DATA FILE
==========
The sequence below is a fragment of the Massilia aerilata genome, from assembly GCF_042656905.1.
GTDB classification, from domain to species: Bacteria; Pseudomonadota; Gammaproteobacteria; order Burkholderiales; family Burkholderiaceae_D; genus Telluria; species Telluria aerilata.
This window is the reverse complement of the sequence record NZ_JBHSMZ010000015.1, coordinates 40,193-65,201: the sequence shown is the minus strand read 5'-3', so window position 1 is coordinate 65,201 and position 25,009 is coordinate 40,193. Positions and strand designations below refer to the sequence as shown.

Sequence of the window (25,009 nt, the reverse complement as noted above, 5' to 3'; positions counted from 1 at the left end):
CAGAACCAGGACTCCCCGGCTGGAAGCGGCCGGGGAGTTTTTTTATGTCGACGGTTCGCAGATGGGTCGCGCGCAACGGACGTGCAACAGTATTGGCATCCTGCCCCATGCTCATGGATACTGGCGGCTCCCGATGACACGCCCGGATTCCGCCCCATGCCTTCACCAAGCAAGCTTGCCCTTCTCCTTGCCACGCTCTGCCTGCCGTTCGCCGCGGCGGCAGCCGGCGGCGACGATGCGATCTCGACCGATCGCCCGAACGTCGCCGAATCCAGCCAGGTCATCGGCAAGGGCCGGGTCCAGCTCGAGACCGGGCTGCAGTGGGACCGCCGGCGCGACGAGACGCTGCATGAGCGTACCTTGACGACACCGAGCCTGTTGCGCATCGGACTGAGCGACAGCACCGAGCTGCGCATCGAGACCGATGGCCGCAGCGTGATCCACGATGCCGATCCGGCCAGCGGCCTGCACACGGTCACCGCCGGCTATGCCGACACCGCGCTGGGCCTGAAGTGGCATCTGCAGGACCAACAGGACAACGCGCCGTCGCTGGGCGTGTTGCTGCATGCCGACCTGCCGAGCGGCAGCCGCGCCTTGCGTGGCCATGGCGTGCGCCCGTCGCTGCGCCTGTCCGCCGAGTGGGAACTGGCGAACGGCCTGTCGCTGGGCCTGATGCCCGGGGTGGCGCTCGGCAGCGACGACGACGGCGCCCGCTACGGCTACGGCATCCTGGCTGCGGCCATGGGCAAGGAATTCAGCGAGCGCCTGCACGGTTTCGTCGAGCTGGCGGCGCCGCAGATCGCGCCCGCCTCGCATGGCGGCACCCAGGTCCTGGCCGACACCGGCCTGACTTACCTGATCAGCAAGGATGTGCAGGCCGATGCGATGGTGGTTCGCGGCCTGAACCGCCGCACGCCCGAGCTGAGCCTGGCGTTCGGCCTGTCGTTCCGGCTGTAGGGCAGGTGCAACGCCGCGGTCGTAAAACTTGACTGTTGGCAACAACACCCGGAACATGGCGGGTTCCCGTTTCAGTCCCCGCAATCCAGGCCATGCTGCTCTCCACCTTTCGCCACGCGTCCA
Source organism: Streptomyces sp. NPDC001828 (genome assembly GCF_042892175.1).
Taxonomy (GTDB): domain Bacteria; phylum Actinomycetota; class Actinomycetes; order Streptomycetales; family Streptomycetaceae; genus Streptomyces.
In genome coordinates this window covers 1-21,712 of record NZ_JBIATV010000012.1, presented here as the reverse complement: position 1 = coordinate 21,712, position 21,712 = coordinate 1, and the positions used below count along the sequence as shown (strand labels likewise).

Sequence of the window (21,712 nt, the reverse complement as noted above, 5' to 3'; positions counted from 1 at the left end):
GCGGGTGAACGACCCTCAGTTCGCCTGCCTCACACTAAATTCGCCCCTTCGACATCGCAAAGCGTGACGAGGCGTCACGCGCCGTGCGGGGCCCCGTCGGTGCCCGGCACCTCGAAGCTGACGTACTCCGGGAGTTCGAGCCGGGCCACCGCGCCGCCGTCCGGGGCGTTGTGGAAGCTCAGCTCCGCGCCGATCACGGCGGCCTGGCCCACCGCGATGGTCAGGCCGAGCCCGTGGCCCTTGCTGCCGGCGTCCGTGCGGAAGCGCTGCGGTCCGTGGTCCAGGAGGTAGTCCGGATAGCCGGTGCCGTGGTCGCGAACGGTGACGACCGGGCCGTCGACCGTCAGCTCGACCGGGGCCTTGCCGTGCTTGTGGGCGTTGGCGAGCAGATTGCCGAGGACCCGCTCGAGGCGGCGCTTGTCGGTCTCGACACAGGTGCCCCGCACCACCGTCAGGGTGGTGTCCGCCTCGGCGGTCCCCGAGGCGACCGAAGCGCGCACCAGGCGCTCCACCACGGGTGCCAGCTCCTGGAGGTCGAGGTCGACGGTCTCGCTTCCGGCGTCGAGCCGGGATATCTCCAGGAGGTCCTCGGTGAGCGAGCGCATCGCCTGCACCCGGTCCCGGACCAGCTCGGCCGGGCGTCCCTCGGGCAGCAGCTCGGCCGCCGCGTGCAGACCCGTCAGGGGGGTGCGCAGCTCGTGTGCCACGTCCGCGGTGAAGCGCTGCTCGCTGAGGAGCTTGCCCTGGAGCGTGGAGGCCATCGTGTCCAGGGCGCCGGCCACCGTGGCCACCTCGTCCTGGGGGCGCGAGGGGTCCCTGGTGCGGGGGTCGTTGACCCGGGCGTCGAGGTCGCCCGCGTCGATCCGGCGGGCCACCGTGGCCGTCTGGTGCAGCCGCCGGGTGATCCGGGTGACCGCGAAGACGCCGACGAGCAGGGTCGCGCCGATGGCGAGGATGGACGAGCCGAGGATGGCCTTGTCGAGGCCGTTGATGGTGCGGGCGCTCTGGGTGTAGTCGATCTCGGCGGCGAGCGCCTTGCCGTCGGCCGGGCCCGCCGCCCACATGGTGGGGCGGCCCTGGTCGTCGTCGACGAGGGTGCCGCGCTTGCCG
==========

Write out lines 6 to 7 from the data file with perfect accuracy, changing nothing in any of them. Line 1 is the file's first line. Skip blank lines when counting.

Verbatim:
Source organism: Streptomyces sp. NPDC001828 (genome assembly GCF_042892175.1).
Taxonomy (GTDB): domain Bacteria; phylum Actinomycetota; class Actinomycetes; order Streptomycetales; family Streptomycetaceae; genus Streptomyces.